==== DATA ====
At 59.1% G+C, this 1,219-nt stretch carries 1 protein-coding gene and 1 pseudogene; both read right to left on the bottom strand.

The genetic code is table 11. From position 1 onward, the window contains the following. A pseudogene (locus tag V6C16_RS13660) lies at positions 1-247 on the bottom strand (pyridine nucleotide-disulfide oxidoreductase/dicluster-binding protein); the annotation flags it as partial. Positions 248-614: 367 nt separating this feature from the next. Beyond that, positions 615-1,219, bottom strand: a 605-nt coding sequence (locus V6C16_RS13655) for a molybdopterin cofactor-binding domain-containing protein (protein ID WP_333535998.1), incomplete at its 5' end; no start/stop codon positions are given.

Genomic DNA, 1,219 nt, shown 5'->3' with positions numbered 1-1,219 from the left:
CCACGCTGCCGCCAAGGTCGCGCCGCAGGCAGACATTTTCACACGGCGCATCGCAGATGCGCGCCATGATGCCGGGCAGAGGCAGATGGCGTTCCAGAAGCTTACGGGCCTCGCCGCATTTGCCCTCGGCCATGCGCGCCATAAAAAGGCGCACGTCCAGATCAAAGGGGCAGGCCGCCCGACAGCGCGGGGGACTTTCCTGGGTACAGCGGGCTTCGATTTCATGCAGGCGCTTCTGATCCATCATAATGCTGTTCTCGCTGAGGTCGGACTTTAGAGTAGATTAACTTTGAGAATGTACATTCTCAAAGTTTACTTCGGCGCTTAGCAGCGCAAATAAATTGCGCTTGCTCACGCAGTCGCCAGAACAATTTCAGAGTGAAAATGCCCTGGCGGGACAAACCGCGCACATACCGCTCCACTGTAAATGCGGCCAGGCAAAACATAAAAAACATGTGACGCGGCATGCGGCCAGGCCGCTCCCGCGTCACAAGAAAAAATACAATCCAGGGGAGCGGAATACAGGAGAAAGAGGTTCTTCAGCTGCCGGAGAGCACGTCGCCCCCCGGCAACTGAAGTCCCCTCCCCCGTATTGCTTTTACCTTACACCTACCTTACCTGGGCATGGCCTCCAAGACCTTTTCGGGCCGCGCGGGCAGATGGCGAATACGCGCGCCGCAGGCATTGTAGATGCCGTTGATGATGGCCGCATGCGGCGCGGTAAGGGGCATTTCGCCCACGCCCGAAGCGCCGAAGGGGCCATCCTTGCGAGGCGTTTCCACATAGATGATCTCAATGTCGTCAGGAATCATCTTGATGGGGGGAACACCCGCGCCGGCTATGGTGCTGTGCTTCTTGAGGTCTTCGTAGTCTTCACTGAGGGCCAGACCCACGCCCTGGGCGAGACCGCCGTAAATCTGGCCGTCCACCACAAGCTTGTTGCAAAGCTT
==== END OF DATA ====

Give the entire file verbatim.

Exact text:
At 59.1% G+C, this 1,219-nt stretch carries 1 protein-coding gene and 1 pseudogene; both read right to left on the bottom strand.

The genetic code is table 11. From position 1 onward, the window contains the following. A pseudogene (locus tag V6C16_RS13660) lies at positions 1-247 on the bottom strand (pyridine nucleotide-disulfide oxidoreductase/dicluster-binding protein); the annotation flags it as partial. Positions 248-614: 367 nt separating this feature from the next. Beyond that, positions 615-1,219, bottom strand: a 605-nt coding sequence (locus V6C16_RS13655) for a molybdopterin cofactor-binding domain-containing protein (protein ID WP_333535998.1), incomplete at its 5' end; no start/stop codon positions are given.

Genomic DNA, 1,219 nt, shown 5'->3' with positions numbered 1-1,219 from the left:
CCACGCTGCCGCCAAGGTCGCGCCGCAGGCAGACATTTTCACACGGCGCATCGCAGATGCGCGCCATGATGCCGGGCAGAGGCAGATGGCGTTCCAGAAGCTTACGGGCCTCGCCGCATTTGCCCTCGGCCATGCGCGCCATAAAAAGGCGCACGTCCAGATCAAAGGGGCAGGCCGCCCGACAGCGCGGGGGACTTTCCTGGGTACAGCGGGCTTCGATTTCATGCAGGCGCTTCTGATCCATCATAATGCTGTTCTCGCTGAGGTCGGACTTTAGAGTAGATTAACTTTGAGAATGTACATTCTCAAAGTTTACTTCGGCGCTTAGCAGCGCAAATAAATTGCGCTTGCTCACGCAGTCGCCAGAACAATTTCAGAGTGAAAATGCCCTGGCGGGACAAACCGCGCACATACCGCTCCACTGTAAATGCGGCCAGGCAAAACATAAAAAACATGTGACGCGGCATGCGGCCAGGCCGCTCCCGCGTCACAAGAAAAAATACAATCCAGGGGAGCGGAATACAGGAGAAAGAGGTTCTTCAGCTGCCGGAGAGCACGTCGCCCCCCGGCAACTGAAGTCCCCTCCCCCGTATTGCTTTTACCTTACACCTACCTTACCTGGGCATGGCCTCCAAGACCTTTTCGGGCCGCGCGGGCAGATGGCGAATACGCGCGCCGCAGGCATTGTAGATGCCGTTGATGATGGCCGCATGCGGCGCGGTAAGGGGCATTTCGCCCACGCCCGAAGCGCCGAAGGGGCCATCCTTGCGAGGCGTTTCCACATAGATGATCTCAATGTCGTCAGGAATCATCTTGATGGGGGGAACACCCGCGCCGGCTATGGTGCTGTGCTTCTTGAGGTCTTCGTAGTCTTCACTGAGGGCCAGACCCACGCCCTGGGCGAGACCGCCGTAAATCTGGCCGTCCACCACAAGCTTGTTGCAAAGCTT